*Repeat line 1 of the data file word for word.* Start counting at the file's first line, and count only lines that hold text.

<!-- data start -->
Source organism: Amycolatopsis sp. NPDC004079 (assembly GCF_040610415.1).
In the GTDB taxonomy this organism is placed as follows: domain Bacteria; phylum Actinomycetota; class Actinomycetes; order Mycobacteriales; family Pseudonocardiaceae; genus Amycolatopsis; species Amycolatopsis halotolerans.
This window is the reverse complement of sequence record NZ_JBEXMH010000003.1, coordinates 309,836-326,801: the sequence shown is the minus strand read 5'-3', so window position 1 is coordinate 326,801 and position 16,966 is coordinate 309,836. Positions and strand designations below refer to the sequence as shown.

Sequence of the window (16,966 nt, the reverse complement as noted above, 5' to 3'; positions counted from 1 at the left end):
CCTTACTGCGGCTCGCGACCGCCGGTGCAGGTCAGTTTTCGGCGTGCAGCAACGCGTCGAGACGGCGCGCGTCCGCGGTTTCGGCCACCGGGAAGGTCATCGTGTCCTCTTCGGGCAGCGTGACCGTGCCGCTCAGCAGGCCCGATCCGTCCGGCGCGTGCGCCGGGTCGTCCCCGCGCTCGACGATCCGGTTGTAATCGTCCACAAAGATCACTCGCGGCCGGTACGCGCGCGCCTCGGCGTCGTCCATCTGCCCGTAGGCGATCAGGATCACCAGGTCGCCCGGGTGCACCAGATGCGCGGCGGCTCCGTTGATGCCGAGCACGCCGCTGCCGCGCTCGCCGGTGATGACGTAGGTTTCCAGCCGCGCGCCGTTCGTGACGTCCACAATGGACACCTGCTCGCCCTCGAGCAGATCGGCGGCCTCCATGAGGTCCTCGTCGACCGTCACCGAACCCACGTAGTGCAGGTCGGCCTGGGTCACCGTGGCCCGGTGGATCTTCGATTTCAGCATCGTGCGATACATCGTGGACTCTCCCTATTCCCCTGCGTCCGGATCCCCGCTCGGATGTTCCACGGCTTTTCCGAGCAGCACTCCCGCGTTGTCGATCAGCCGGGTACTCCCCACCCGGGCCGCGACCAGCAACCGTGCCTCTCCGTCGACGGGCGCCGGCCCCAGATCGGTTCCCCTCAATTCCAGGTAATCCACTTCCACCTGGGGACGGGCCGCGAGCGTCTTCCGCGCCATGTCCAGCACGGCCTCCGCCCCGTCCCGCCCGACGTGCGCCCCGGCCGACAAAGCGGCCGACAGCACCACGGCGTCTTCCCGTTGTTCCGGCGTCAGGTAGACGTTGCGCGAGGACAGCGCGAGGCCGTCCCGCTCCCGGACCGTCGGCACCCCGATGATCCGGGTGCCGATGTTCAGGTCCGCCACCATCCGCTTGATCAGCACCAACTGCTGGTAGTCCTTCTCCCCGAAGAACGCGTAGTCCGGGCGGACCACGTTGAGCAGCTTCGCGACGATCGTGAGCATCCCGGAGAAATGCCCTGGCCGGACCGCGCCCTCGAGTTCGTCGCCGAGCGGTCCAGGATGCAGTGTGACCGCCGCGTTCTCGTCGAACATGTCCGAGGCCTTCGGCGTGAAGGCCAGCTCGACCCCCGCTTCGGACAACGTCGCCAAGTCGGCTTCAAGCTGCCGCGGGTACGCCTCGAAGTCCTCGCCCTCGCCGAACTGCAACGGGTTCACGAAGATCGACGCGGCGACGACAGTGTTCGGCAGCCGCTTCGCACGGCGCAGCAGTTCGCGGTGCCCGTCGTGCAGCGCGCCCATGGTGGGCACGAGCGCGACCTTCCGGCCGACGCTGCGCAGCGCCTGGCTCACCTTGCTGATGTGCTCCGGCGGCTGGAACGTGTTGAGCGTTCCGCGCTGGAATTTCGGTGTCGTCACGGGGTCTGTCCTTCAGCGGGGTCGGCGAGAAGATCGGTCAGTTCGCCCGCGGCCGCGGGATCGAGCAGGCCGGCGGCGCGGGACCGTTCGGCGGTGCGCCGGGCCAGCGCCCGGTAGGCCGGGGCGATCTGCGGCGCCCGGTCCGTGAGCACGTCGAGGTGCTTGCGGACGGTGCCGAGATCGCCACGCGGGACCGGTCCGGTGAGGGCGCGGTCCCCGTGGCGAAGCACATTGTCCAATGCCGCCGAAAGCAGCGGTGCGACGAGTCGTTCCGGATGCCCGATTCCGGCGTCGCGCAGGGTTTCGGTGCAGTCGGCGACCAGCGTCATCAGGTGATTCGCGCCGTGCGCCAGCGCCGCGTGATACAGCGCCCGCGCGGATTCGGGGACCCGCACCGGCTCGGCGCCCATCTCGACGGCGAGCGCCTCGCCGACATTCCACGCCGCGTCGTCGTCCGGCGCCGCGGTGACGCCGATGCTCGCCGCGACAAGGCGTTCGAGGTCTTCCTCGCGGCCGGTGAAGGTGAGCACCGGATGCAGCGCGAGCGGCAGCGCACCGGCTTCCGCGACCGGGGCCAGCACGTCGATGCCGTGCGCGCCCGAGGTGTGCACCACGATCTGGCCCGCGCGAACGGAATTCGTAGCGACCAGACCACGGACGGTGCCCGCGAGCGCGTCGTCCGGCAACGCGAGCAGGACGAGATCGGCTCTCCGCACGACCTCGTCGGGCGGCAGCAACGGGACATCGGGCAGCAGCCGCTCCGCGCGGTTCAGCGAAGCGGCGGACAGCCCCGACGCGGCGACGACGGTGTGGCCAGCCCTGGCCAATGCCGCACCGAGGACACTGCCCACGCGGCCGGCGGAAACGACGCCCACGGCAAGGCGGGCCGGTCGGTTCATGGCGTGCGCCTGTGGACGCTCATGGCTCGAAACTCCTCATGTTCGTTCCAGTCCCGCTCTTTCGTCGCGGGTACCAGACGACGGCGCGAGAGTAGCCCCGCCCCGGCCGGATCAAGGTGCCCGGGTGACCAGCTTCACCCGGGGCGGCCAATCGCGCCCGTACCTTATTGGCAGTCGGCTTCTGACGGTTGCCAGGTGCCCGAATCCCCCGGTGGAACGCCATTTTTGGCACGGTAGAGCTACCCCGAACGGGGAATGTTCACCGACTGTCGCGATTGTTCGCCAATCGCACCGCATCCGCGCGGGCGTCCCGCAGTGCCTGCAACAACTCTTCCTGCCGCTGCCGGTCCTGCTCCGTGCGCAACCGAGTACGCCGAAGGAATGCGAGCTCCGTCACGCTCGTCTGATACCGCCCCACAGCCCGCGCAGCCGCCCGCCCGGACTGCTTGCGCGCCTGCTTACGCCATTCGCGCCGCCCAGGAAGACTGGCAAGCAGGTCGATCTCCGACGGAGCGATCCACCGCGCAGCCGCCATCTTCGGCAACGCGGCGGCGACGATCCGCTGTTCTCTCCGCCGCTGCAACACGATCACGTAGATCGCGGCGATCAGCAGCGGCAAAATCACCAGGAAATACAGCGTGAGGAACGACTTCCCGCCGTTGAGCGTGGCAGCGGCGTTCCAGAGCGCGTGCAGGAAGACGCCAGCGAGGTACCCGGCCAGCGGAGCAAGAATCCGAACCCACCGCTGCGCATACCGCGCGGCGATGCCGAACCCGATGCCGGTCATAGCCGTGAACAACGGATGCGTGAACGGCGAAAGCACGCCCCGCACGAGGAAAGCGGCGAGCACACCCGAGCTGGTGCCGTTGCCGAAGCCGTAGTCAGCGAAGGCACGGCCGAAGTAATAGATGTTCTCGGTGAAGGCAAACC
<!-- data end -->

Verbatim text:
Source organism: Amycolatopsis sp. NPDC004079 (assembly GCF_040610415.1).